How to Give the Perfect Book Recommendation by Olivia

I have always been the type of person that carries a book with them wherever they go. I cannot remember a time when I was not enthralled with a new plot twist or cliffhanger. My friends and relatives have taken notice of this habit, and, as a result, I am often asked for book recommendations.

Over time, I have definitely honed this skill, which is an incredibly important one. Far too often, students and adults alike become discouraged from reading, and I believe that this could be because these books were not personally meaningful to them. This is an unfortunate issue because I think that there is a book out there for everyone. With the sheer magnitude of books published every single day, it is only logical to believe that everyone has a “perfect book,” a literary soulmate, which tells a personally compelling story that fits their reading style.

Some questions to ask yourself when trying to give a book recommendation include:

 

What genre of television or movies does this person enjoy?

Typically, the content and the way it is relayed in visual media is very similar to that of novels. For example, knowing that this person really enjoyed the hit sci-fi show, “Stranger Things,” might lead you to recommend Ender’s Game, a very popular sci-fi book.

 

What characters would they relate to?

If you know the person well, you will likely be familiar with their personality type. If this person typically identifies with motivated academics, you might recommend The Legend series by Marie Lu, for its hardworking protagonist. You can also consider their friend group and who they surround themselves with, as they would likely relate to a narrator similar to their best friend.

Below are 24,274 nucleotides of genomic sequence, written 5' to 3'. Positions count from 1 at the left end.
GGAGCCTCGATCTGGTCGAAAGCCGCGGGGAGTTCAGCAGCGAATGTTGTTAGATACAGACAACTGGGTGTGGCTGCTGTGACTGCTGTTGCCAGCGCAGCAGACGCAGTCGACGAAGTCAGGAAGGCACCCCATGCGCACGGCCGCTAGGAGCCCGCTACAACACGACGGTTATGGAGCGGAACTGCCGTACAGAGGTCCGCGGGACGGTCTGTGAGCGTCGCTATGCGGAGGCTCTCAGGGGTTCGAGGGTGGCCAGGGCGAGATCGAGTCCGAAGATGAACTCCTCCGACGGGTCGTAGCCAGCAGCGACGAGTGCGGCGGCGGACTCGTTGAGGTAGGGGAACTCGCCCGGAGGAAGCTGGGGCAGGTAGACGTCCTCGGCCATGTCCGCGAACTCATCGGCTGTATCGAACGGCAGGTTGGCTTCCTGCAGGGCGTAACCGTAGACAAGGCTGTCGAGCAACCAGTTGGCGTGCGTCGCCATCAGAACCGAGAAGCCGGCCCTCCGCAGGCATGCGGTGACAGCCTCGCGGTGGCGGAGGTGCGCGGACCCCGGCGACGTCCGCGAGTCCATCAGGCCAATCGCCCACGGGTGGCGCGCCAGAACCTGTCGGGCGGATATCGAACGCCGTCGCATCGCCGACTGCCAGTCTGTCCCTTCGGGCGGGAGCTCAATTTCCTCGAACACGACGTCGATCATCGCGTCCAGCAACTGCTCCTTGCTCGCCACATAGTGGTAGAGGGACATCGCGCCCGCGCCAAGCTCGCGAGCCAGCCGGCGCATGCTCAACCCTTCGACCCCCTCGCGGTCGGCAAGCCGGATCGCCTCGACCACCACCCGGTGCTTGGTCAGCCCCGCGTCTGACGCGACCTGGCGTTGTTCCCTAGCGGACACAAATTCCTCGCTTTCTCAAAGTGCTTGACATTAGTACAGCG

What type of narration would they enjoy?

This question also depends on the person’s personality, as they might enjoy a first-person narration if they like having a deeper understanding of one specific character. On the other hand, they might enjoy third-person narration to get a broader scope of the action.

 

What hasn’t worked for this person in the past?

Having a knowledge of what hasn’t fit this person’s reading style is extremely helpful, as you will be able to stray away from that type of genre or narration. If this person really disliked that historical fiction novel from English class, look for a different genre which might better relate to them and their lives.

 

What kind of story would pertain to their lives?

Another thing to consider is their current situation. If this person often asks questions about you and your life, an autobiography might be the most meaningful story to them. Similarly, if this person is planning on going to film school, they might enjoy a technical novel about the realities of working on a set.

In summation, when giving a book recommendation, it is important to consider the person. What works for you might not work for them and vice versa. Knowing what this person is interested in and what they typically enjoy can be helpful, but when in doubt, recommending the latest bestseller that you enjoyed doesn’t hurt. The important thing is that you are spreading your love of literacy, which makes the world a better place.

Advertisements

Posted on March 8, 2017, in Editorial Board Essay. Bookmark the permalink. 2 Comments.

  1. I’ve never thought about this topic in such a way! This will definitely get me thinking the next time someone ask me for book recommendations.

  2. Ooh, this is really helpful, Natalie! 🙂

%d bloggers like this: